Hey guys, I wasn’t sure where to put an introduction/advice request so I assumed here would be appropriate.
I’m a 20 year old guy, lean and fit, with no interest in maintaining a car and all the expenses that go with it. I am fond of using public transport and am looking for the right urban bike to take me on short journeys; 5-10kms daily.
I really love the minimalist style of a single speed bike, I currently ride some old mountain bike and never change from the max gear. I am not looking for a bike to be a hipster; I am doing this because I prefer to not own a car and keep fit and genuinely like the look of fixed geared bikes.
I want to spend a bit of money on a bike, up to $800 and hope it lasts a while, and a modified custom older frame would be great. However I am not sure if I want to lose the ability to coast, even though I could handle it. I have no real desire to do any tricks. Also I am unsure whether or not a fixed gear bike will attract bad attention to me.
I am wondering what you guys would suggest and where you could recommend I find a good quality bike to suit.
A fixed gear would be fine for your needs, as would a single speed. For 800, you would be better off buying a bike off the shelf (there are heaps to choose from in that price range) and then modifying it to suit you. Almost all off the shelf bikes come with flip flop hubs meaning you can run fixed or single. Riding a fixed gear will not draw negative attention to you, which is something you seemed worried about. The worst i have ever gotten is being called a hipster cunt. Anyone who knows me knows i am certianly not the former, possibly the latter. So long as you obey the road rules, wear a helmet and run a brake, the cops wont have any real beef with you. All that said many people here choose not to run brakes and bells for various reasons.
So yes, if you have the money, a fixed gear/single speed would be ideal. And no, it wont bring you unwanted attention. That is unless you put on a pink aerospoke and matching top tube pad.
well i really like KHS (i ride one myself) but the Cell’s do good tings from what i hear. Schwinn Madison, despite some naysayers, was a great commuter for two years for me. Almost all major brands have at least one single speed bike in their range now because of the huge demand. Google is your friend in this case. Check out some of your local bike shops too, cos they may want to get rid of last years stock still and may have specials.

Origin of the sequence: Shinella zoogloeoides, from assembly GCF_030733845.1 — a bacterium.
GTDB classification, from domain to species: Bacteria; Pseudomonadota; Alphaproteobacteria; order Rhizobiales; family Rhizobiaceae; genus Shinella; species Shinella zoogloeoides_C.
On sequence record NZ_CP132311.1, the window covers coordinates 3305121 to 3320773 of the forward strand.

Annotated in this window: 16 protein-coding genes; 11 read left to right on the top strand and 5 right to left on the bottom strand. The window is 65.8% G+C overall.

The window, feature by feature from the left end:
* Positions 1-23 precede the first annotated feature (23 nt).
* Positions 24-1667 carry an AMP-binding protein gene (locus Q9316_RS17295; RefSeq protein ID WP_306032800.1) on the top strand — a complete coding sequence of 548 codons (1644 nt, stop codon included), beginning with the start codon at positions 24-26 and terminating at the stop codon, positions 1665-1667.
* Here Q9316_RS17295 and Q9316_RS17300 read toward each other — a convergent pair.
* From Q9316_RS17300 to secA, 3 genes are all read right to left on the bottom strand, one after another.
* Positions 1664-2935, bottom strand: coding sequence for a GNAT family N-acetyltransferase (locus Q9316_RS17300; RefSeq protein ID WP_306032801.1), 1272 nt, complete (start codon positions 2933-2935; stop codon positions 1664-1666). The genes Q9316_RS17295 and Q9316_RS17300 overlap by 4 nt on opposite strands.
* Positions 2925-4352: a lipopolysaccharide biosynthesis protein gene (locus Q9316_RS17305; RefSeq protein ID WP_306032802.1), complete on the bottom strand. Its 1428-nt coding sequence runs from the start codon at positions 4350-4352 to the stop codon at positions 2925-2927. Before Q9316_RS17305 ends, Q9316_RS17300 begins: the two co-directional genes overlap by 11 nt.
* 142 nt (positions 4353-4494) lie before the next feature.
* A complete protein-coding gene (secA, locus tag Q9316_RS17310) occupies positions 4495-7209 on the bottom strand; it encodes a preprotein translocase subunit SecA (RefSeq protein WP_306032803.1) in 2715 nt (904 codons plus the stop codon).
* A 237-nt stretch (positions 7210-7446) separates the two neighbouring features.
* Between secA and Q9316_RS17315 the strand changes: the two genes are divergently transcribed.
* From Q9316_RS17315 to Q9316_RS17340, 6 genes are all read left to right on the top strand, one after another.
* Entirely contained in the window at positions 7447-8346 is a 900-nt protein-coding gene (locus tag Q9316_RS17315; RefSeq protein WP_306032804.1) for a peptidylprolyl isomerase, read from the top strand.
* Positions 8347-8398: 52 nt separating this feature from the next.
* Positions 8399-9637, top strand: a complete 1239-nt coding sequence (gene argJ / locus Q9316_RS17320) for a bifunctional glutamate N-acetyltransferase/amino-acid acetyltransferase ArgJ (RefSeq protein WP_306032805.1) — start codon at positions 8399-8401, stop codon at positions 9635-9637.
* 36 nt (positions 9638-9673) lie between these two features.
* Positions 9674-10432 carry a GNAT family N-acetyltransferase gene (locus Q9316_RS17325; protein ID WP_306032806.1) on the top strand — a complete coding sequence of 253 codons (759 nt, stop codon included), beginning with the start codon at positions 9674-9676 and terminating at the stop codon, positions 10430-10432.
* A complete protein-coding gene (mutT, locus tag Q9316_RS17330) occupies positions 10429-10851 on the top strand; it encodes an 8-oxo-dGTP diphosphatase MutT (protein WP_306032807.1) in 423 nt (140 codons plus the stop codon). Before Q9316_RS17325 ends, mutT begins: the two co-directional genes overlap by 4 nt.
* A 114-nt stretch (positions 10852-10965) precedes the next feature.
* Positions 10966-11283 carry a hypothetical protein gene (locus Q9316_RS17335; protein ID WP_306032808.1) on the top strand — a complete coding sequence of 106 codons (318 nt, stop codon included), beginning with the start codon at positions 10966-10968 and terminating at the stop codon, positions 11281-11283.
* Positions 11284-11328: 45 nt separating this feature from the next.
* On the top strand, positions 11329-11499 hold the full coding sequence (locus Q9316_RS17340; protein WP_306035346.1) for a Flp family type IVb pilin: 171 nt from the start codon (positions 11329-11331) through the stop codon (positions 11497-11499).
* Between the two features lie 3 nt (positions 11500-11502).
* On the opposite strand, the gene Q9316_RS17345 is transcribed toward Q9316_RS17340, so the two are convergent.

Do not buy an Industrie bike.
try SE bikes out too and try Felt bikes, they have got a model called brougham?? or something for around the $800, Fuji have some nice bikes as well, hell, there is so many you can get for around $800~ post up the bike you eventually get on the forum
its not complicated at all really, just have to spend some time doing research into what you want to use your fixed gear for, and what budget best suits you.
best idea if your feeling the need to build your own, is to find an old complete road bike, and spend some time taking it apart and put it back together again. for me this is the best way to learn the ins and outs of any mechanical thing whether it be a bike, car, camera whatever.
then when you have decided what type of budget/standard you want to build your bike up to, then go ahead. and remember, u can always upgrade later.
the satisfaction you get from building your own (if your mechanically minded like most on the forums would be) far outweighs the short satisfaction you get from buying an ‘off the shelf’ bike in my opinion. built, not bought. ftw.
I don’t think its going to be cheapest way. Okay maybe for a singlespeed conversion on a beater but not a fixed gear. But if you build your own you will end up with a bike you’ll probably like better. Compatibility of parts is always the biggest hurdle when building.
I’d start by reading up on it and then going to a swap meet.
Conversions only work out cheaper when you have time to wait for bargains to come up on forums like this and ebog, etc. Once you start adding up all the bits and pieces if you are starting from a frame with nothing on it it gets expensive pretty fast. But it is also the best way to learn, and the thrill of building something slowly over time is pretty appealing. I’d say buy an off the shelf and keep your eye out for a nice old frame as well. You’ll soon find after riding around for a while that you’ll probably want to have a few bikes for different things (pub bike, work bike, polo bike, etc.) and you can be slowly building your “dream” bike while you still have a bike to get you around. I too am car-less and have been saved many a time by having other bikes to use, it’s always good to have backups!